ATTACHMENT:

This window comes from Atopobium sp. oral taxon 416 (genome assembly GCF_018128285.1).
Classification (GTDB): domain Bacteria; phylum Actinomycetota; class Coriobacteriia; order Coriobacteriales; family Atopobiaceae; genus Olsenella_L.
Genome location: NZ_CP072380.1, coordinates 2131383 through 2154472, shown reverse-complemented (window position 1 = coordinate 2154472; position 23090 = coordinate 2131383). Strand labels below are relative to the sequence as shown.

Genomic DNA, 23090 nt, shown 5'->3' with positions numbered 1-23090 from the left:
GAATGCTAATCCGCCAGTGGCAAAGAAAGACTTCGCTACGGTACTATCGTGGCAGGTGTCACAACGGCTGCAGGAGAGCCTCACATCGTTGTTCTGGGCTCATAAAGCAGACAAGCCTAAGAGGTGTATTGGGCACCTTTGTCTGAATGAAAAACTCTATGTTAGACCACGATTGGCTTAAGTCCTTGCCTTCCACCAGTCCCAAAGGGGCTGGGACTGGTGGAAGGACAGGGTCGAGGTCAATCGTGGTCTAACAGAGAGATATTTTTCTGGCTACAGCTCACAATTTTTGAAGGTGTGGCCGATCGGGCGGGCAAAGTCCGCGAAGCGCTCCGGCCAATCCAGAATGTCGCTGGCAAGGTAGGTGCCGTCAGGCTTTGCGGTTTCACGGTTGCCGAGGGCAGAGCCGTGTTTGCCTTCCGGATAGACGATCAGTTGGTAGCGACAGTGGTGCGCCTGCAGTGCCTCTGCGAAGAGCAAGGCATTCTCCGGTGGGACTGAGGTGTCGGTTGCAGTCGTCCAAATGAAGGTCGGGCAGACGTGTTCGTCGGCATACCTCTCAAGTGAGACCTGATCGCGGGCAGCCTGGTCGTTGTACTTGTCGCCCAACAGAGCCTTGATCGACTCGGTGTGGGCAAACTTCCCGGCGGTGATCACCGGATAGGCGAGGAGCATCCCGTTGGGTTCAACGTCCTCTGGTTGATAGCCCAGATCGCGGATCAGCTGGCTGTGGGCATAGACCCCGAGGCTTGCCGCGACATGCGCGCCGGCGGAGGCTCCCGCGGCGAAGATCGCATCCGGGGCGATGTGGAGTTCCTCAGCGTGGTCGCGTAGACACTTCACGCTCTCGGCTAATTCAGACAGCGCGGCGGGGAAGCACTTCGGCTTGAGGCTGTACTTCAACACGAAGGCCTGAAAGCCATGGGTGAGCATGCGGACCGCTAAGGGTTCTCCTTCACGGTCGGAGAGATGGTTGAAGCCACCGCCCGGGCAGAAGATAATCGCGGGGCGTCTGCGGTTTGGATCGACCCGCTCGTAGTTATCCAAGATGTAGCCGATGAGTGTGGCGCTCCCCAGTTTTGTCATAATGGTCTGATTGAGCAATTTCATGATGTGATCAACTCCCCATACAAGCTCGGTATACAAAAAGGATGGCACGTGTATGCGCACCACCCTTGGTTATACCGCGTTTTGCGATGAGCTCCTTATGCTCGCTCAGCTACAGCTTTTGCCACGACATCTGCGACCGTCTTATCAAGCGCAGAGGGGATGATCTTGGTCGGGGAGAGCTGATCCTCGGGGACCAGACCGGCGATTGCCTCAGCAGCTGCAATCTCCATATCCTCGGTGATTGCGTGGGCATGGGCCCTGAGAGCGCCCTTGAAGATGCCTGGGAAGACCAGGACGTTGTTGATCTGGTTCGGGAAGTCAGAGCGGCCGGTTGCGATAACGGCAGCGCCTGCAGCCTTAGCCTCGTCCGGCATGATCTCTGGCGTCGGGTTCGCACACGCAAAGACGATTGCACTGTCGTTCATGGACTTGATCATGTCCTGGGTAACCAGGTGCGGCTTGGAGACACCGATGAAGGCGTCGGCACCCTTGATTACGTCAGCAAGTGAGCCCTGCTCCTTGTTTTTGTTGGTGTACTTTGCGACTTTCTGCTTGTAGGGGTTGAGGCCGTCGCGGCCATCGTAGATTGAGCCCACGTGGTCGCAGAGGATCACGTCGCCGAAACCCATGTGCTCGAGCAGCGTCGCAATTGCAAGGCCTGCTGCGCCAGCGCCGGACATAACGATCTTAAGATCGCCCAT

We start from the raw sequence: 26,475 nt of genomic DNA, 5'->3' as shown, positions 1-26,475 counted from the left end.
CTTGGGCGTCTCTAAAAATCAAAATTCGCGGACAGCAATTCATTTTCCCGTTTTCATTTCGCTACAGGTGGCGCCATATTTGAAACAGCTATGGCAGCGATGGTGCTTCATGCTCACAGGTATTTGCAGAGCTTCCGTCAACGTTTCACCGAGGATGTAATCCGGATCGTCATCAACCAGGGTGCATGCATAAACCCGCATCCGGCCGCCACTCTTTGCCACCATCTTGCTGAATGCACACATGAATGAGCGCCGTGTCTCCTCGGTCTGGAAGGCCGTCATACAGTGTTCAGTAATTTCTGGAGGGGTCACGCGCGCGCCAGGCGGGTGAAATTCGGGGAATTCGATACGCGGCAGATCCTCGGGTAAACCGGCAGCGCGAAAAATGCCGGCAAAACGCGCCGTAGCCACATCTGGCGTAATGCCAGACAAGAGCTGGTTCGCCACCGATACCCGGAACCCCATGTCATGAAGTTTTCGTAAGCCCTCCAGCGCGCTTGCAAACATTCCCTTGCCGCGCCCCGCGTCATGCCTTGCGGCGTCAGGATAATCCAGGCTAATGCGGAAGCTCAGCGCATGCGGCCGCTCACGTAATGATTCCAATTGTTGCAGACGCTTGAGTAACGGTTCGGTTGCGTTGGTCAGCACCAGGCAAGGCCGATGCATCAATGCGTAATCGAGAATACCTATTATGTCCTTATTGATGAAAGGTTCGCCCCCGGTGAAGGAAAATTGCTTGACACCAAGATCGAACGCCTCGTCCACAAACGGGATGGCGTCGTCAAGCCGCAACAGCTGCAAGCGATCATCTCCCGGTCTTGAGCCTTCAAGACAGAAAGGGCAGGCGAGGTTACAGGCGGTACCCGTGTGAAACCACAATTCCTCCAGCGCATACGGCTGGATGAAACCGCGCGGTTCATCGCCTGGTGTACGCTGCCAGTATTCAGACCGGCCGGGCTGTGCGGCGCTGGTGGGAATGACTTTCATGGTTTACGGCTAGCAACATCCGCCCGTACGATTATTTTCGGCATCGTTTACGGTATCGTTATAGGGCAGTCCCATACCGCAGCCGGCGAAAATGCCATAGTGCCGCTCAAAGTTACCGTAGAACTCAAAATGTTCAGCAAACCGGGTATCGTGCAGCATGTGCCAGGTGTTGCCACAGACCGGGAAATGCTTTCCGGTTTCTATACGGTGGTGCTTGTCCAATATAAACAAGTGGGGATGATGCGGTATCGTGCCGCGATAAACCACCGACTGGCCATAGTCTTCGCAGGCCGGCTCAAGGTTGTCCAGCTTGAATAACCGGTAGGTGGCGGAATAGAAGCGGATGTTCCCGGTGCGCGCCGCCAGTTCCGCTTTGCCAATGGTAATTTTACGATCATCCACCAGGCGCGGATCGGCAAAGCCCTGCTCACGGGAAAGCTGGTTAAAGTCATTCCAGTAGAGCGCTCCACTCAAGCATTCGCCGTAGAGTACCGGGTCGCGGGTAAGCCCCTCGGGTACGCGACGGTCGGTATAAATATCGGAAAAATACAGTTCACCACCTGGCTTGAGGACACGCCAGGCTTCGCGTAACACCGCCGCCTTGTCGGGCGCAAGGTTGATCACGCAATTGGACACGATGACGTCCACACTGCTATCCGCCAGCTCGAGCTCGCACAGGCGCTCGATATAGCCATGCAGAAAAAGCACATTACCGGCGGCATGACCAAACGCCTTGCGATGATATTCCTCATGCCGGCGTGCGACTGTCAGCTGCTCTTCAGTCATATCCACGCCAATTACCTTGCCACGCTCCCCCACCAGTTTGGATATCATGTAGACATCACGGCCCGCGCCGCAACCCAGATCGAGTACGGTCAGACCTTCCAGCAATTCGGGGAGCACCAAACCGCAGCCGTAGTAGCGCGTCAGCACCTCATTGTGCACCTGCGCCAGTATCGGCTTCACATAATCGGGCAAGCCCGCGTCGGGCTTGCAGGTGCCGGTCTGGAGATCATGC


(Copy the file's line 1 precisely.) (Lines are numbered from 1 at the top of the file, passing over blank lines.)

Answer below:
This window comes from Atopobium sp. oral taxon 416 (genome assembly GCF_018128285.1).